Conducting
Conducting
is the art of directing a musical performance, such as an orchestral or choral concert
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Voice Type
A voice type is a particular human singing voice identified as having certain qualities or characteristics of vocal range, vocal weight, tessitura, vocal timbre, and vocal transition points (passaggio), such as breaks and lifts within the voice. Other considerations are physical characteristics, speech level, scientific testing, and vocal register.[1] A singer's voice type is identified by a process known as voice classification, by which the human voice is evaluated and thereby designated into a particular voice type. The discipline of voice classification developed within European classical music and is not generally applicable to other forms of singing. Voice classification is often used within opera to associate possible roles with potential voices
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Operabase
Operabase is an online database of opera performances, opera houses and companies, and performers themselves as well as their agents. Found at operabase.com, it was created in 1996 by English software engineer and opera lover Mike Gibb.[1] Initially a hobby site, it became his full-time occupation after three years.[2] Opera magazine describes the Operabase website as "the most comprehensive source of data on operatic activity".[3]Contents1 The public site 2 The Operabase professional section 3 Opera statistics3.1 Most played composers 3.2 Most popular operas 3.3 Most operatic places4 ReferencesThe public site[edit] By its tenth anniversary, in 2006, the site received "about 10,000 visitors a day to the public site, who look at over four million pages a month between them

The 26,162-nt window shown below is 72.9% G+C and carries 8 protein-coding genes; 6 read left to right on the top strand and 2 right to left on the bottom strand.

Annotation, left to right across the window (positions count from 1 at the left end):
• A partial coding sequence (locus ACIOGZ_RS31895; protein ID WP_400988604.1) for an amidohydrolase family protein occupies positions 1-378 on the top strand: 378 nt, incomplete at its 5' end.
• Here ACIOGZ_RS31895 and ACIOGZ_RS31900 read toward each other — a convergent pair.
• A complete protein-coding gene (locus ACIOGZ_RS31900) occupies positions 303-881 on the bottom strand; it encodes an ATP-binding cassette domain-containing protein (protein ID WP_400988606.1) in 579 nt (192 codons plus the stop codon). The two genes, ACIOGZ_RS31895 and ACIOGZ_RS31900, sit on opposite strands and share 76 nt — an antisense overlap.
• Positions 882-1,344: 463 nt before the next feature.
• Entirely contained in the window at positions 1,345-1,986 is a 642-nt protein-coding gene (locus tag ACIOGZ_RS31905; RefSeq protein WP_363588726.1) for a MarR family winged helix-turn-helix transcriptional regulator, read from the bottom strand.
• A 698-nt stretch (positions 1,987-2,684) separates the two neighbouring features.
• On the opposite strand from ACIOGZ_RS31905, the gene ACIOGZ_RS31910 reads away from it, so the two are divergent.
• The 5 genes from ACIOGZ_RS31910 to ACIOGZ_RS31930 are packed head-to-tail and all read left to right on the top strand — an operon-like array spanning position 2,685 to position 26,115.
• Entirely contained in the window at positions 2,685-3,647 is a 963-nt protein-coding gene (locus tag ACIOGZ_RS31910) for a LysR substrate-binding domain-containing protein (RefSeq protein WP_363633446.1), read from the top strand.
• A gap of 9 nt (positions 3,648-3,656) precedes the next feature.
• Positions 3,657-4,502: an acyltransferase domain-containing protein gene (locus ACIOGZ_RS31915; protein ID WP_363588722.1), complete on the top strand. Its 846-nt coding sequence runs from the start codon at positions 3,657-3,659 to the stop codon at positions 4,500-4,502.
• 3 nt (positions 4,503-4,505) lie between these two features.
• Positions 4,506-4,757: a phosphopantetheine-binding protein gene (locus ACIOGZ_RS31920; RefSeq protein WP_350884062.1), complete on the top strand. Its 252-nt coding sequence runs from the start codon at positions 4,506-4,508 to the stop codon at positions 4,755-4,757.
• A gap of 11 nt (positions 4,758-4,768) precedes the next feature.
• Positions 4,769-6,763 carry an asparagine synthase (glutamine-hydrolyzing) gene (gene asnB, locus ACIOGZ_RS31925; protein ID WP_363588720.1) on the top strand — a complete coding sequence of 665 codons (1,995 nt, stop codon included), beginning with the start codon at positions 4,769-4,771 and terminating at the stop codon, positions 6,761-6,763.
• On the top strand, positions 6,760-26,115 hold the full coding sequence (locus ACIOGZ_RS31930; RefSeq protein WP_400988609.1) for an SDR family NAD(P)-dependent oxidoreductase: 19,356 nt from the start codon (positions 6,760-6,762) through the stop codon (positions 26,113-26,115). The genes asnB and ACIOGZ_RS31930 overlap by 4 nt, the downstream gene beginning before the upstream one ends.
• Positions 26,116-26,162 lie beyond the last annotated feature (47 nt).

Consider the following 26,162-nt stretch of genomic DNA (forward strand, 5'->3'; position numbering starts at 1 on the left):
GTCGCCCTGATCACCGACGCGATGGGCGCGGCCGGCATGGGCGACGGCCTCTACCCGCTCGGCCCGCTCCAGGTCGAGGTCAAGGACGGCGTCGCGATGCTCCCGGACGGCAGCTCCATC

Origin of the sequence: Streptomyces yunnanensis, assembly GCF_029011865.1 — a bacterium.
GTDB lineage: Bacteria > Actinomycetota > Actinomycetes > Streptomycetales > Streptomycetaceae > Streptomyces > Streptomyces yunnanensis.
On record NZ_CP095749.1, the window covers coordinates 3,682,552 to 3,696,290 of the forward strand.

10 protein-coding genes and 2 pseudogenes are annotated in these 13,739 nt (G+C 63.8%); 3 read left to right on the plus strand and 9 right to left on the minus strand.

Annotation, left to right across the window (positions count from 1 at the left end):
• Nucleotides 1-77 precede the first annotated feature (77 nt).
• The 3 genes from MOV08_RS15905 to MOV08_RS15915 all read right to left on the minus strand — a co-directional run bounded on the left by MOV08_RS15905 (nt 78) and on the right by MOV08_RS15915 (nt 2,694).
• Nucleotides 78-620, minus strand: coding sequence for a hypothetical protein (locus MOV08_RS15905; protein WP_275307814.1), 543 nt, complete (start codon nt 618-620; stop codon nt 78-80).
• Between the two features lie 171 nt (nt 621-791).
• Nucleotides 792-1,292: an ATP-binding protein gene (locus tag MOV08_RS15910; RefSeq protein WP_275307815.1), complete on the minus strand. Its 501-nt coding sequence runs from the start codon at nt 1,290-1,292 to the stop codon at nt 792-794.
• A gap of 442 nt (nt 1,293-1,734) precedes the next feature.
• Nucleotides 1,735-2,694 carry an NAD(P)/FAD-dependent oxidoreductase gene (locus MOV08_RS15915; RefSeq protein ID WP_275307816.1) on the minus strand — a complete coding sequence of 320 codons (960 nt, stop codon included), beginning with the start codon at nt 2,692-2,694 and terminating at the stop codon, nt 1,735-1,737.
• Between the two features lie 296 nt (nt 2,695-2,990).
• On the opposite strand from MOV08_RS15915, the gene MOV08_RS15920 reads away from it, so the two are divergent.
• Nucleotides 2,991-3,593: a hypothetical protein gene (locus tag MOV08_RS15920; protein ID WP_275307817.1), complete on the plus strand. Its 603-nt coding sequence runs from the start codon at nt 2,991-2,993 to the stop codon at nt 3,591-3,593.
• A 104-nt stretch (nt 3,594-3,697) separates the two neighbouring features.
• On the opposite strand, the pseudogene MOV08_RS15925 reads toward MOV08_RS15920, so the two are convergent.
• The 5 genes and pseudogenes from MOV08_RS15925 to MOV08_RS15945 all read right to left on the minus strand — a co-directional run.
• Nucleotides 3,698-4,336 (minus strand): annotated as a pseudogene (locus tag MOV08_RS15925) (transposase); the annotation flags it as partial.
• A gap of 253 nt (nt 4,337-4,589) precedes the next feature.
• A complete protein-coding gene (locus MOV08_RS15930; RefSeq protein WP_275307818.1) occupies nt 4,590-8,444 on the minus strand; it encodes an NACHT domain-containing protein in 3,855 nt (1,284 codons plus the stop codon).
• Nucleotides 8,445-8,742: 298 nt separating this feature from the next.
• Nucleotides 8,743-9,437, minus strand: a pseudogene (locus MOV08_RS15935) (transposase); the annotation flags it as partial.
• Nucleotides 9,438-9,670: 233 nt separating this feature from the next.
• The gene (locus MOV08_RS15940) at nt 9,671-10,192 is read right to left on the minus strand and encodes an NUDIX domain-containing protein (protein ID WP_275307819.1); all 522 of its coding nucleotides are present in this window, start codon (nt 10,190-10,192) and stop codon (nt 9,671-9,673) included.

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Thomas Bowdler
Thomas Bowdler, LRCP, FRS (/ˈbaʊdlər/; 11 July 1754 – 24 February 1825[1]) was an English physician best known for publishing The Family Shakspeare, an expurgated edition of William Shakespeare's work. The work, edited by his sister Henrietta Maria Bowdler, was intended to provide a version of Shakespeare that was more appropriate for 19th century women and children than the original. The eponymous verb bowdlerise (or bowdlerize)[2] has associated his name with the censorship of elements deemed inappropriate for children, not only of literature but also of motion pictures[3] and television programmes. Bowdler also published several other works, some reflecting his interest in and knowledge of continental Europe
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Clarinet
Plucked Appalachian dulcimer
Appalachian dulcimer
(United States) Autoharp Baglama
Baglama
or Saz (Turkey) Bajo sexto
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William Mann (critic)
William Somervell Mann (14 February 1924 – 5 September 1989) was an English music critic. Born in India, he was educated at Winchester and Cambridge, studying music with several prominent composers, before taking up a career as a critic. For most of his career he was on the staff of The Times in London, where his radical views were in contrast with the paper's traditional outlook